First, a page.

Today I'm going to get a salad from Whole Foods Market. But last Thursday, at Ristorante Arté al Lago in Lugano, Switzerland, I had this:
That is a venison tortellini in a broth that must have taken them two days to cook. The only pasta I have ever had in my life that topped it was the peacock ravioli I ate at Mistral the night before.
Why did we go hiking so much? So we could fit into the clothes we brought with us, of course.
Security guru Bruce Schneier, writing for CNN, is not surprised that TSA screeners missed 95% of guns in a recent drill:
For those of us who have been watching the TSA, the 95% number wasn't that much of a surprise. The TSA has been failing these sorts of tests since its inception: failures in 2003, a 91% failure rate at Newark Liberty International in 2006, a 75% failure rate at Los Angeles International in 2007, more failures in 2008. And those are just the public test results; I'm sure there are many more similarly damning reports the TSA has kept secret out of embarrassment.
The TSA is failing to defend us against the threat of terrorism. The only reason they've been able to get away with the scam for so long is that there isn't much of a threat of terrorism to defend against.
Even with all these actual and potential failures, there have been no successful terrorist attacks against airplanes since 9/11. If there were lots of terrorists just waiting for us to let our guard down to destroy American planes, we would have seen attacks -- attempted or successful -- after all these years of screening failures. No one has hijacked a plane with a knife or a gun since 9/11. Not a single plane has blown up due to terrorism.
Of course, what American politician would ever vote to reduce security spending? The incentives on the individual representatives are too strongly skewed in favor of an ever-ratcheting security state. This is one of the things that did in Rome.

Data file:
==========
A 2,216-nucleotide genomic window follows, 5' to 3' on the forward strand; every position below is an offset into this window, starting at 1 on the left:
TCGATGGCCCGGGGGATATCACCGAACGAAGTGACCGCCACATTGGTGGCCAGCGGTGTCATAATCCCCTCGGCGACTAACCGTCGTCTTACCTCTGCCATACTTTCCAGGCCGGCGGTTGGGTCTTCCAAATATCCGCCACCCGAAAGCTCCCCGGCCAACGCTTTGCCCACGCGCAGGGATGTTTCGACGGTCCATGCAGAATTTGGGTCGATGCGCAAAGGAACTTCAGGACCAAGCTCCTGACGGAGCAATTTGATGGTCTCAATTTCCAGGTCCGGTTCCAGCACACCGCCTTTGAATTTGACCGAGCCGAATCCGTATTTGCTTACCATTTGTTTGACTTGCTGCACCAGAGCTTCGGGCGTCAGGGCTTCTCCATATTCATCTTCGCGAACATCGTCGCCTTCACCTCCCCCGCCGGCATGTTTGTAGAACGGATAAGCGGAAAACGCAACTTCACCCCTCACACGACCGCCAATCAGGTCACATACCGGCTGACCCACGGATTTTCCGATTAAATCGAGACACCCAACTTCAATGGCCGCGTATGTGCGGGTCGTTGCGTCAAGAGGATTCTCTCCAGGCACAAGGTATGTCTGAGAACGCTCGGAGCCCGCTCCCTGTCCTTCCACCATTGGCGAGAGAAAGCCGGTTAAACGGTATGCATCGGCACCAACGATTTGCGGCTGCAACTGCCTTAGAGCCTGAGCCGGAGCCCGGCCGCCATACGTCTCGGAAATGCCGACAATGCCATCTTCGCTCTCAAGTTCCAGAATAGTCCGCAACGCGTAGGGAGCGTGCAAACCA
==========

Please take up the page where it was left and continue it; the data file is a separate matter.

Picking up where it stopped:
That said, Italy is a lovely country these days...
Part of the reason one stays in an Agriturismo is to go hiking. This is a state highway (scala provincale) near the closest village:
Despite being as far north (46°27') as Quebec City and Portland, Ore., Dosso del Liro is surprisingly warm and dry, the perfect environment for these guys, which we saw all over:
These guys (common Italian wall lizards) are about 8 cm nose to tail, and very fast. We didn't even try to catch them. But they're also hard to photograph; I got lucky and moved very slowly for this shot.
Northern Italian Alpine lake village, go:
This is another example of how a little HDR makes a big difference.
Tomorrow: photos from Thursday, including lunch in Lugano.
Last Wednesday we had one of the best dinners of our lives at Mistral, in Bellagio, Italy. I don't have the ability at the moment to describe it, except to say that I will never look at a peacock again without salivating. We had 8 courses each, one set of molecular-gastronomy dishes and the other more traditional, ending with a batch of vanilla gelato made with eggs, milk, cream, sugar, and liquid nitrogen.
Oh, and we had a view:
Someday, I will have better words to describe the food. I think it was better than the other Michelin-starred restaurants I've been to, but I'm not sure. More field investigation is required.
When you're crossing Lake Como from Cadenabbia to Bellagio on a sunny day, it looks like this:
I've also uploaded a full-sized JPEG (15 MB) to Azure storage. Enjoy.